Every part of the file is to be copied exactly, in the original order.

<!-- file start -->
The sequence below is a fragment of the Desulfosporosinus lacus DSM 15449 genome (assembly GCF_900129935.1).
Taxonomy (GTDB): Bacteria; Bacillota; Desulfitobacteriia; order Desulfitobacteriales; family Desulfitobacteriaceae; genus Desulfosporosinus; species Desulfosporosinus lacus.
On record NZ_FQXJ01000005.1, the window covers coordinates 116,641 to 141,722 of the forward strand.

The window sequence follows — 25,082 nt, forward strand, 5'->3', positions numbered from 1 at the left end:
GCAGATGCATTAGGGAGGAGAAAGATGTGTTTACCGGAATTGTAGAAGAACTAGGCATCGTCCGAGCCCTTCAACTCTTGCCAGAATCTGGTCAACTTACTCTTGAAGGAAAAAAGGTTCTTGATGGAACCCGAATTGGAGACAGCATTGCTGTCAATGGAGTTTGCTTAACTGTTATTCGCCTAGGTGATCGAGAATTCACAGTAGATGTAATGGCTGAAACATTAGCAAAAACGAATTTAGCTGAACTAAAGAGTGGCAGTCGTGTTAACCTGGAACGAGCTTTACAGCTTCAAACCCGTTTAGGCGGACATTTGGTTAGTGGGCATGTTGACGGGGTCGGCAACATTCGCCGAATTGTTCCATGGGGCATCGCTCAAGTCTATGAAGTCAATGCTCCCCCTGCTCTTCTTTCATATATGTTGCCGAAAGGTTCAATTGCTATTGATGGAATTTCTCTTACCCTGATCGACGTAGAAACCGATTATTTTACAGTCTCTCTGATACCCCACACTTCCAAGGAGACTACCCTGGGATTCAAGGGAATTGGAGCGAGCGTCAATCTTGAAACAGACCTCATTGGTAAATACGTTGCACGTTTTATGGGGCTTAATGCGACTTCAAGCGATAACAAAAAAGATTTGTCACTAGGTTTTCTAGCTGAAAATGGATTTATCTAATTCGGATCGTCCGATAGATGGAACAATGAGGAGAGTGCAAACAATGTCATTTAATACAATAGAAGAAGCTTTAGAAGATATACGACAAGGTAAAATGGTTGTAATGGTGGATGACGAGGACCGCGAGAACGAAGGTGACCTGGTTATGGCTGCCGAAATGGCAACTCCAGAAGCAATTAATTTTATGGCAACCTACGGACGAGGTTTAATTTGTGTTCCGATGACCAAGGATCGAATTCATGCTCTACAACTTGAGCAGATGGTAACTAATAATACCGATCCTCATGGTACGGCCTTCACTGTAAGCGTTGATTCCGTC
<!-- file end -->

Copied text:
The sequence below is a fragment of the Desulfosporosinus lacus DSM 15449 genome (assembly GCF_900129935.1).
Taxonomy (GTDB): Bacteria; Bacillota; Desulfitobacteriia; order Desulfitobacteriales; family Desulfitobacteriaceae; genus Desulfosporosinus; species Desulfosporosinus lacus.
On record NZ_FQXJ01000005.1, the window covers coordinates 116,641 to 141,722 of the forward strand.

The window sequence follows — 25,082 nt, forward strand, 5'->3', positions numbered from 1 at the left end:
GCAGATGCATTAGGGAGGAGAAAGATGTGTTTACCGGAATTGTAGAAGAACTAGGCATCGTCCGAGCCCTTCAACTCTTGCCAGAATCTGGTCAACTTACTCTTGAAGGAAAAAAGGTTCTTGATGGAACCCGAATTGGAGACAGCATTGCTGTCAATGGAGTTTGCTTAACTGTTATTCGCCTAGGTGATCGAGAATTCACAGTAGATGTAATGGCTGAAACATTAGCAAAAACGAATTTAGCTGAACTAAAGAGTGGCAGTCGTGTTAACCTGGAACGAGCTTTACAGCTTCAAACCCGTTTAGGCGGACATTTGGTTAGTGGGCATGTTGACGGGGTCGGCAACATTCGCCGAATTGTTCCATGGGGCATCGCTCAAGTCTATGAAGTCAATGCTCCCCCTGCTCTTCTTTCATATATGTTGCCGAAAGGTTCAATTGCTATTGATGGAATTTCTCTTACCCTGATCGACGTAGAAACCGATTATTTTACAGTCTCTCTGATACCCCACACTTCCAAGGAGACTACCCTGGGATTCAAGGGAATTGGAGCGAGCGTCAATCTTGAAACAGACCTCATTGGTAAATACGTTGCACGTTTTATGGGGCTTAATGCGACTTCAAGCGATAACAAAAAAGATTTGTCACTAGGTTTTCTAGCTGAAAATGGATTTATCTAATTCGGATCGTCCGATAGATGGAACAATGAGGAGAGTGCAAACAATGTCATTTAATACAATAGAAGAAGCTTTAGAAGATATACGACAAGGTAAAATGGTTGTAATGGTGGATGACGAGGACCGCGAGAACGAAGGTGACCTGGTTATGGCTGCCGAAATGGCAACTCCAGAAGCAATTAATTTTATGGCAACCTACGGACGAGGTTTAATTTGTGTTCCGATGACCAAGGATCGAATTCATGCTCTACAACTTGAGCAGATGGTAACTAATAATACCGATCCTCATGGTACGGCCTTCACTGTAAGCGTTGATTCCGTC